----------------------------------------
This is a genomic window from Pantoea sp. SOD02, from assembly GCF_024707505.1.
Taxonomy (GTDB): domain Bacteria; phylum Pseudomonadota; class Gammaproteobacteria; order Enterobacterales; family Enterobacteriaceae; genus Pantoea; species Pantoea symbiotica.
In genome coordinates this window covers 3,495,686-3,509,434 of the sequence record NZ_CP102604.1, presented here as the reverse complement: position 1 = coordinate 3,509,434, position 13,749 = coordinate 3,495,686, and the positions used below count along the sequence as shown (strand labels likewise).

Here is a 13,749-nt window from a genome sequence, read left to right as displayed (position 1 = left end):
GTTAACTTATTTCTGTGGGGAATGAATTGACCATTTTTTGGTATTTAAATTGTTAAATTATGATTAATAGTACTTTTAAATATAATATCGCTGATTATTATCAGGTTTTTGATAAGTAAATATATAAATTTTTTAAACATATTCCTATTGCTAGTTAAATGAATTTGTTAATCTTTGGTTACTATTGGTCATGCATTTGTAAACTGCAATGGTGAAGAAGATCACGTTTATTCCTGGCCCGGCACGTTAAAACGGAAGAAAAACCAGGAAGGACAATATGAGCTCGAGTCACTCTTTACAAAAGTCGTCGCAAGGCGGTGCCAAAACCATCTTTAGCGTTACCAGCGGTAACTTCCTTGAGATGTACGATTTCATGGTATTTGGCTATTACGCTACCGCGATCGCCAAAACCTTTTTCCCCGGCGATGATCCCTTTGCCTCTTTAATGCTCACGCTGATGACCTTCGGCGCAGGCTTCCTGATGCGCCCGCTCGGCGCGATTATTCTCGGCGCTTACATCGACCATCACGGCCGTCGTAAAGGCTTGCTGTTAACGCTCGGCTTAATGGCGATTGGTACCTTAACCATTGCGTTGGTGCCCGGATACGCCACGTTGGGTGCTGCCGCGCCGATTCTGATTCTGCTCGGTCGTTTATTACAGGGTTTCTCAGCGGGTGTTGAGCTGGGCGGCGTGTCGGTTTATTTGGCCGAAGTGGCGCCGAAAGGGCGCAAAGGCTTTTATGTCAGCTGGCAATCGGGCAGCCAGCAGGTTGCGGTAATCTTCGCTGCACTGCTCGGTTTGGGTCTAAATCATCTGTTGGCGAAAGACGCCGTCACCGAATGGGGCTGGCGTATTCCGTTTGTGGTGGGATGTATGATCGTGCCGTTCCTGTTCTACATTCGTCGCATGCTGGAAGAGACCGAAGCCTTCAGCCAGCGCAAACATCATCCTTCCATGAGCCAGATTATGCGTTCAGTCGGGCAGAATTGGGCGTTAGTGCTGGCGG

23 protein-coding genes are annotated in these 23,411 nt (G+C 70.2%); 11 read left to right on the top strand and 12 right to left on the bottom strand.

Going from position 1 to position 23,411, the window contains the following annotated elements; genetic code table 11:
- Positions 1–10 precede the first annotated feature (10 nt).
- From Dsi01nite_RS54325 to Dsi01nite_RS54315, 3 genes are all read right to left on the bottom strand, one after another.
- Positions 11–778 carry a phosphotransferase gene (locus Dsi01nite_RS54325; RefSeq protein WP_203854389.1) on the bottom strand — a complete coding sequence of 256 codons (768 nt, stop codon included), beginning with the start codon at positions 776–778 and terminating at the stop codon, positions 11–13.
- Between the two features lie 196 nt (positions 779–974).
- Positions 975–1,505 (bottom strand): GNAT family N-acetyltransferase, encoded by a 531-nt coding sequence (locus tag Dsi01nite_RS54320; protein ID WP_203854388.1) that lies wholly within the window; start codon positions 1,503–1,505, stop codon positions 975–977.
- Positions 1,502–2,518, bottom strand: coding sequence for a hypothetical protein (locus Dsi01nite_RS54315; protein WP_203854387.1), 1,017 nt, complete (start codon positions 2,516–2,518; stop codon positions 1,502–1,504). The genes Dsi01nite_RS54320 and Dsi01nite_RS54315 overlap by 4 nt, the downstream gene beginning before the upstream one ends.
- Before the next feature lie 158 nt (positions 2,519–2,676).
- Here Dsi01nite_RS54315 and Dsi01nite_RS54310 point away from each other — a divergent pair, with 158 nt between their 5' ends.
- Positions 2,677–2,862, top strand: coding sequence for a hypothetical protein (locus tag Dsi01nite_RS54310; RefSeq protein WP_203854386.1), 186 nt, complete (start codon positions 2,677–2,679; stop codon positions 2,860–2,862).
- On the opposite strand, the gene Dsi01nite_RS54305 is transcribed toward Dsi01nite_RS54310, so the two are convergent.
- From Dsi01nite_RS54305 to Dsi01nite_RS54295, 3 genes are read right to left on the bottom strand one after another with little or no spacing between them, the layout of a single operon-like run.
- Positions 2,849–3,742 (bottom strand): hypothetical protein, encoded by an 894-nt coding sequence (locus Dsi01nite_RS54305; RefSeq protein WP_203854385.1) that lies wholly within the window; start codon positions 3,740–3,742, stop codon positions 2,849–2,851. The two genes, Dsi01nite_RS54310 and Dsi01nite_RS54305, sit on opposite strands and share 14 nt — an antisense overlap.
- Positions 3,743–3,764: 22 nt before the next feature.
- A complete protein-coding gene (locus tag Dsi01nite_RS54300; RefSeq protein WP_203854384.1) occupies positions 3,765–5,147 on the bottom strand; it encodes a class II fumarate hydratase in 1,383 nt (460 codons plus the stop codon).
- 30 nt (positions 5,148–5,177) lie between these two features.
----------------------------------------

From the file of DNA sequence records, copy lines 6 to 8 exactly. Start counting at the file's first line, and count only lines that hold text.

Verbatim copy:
23 protein-coding genes are annotated in these 23,411 nt (G+C 70.2%); 11 read left to right on the top strand and 12 right to left on the bottom strand.

Going from position 1 to position 23,411, the window contains the following annotated elements; genetic code table 11:
- Positions 1–10 precede the first annotated feature (10 nt).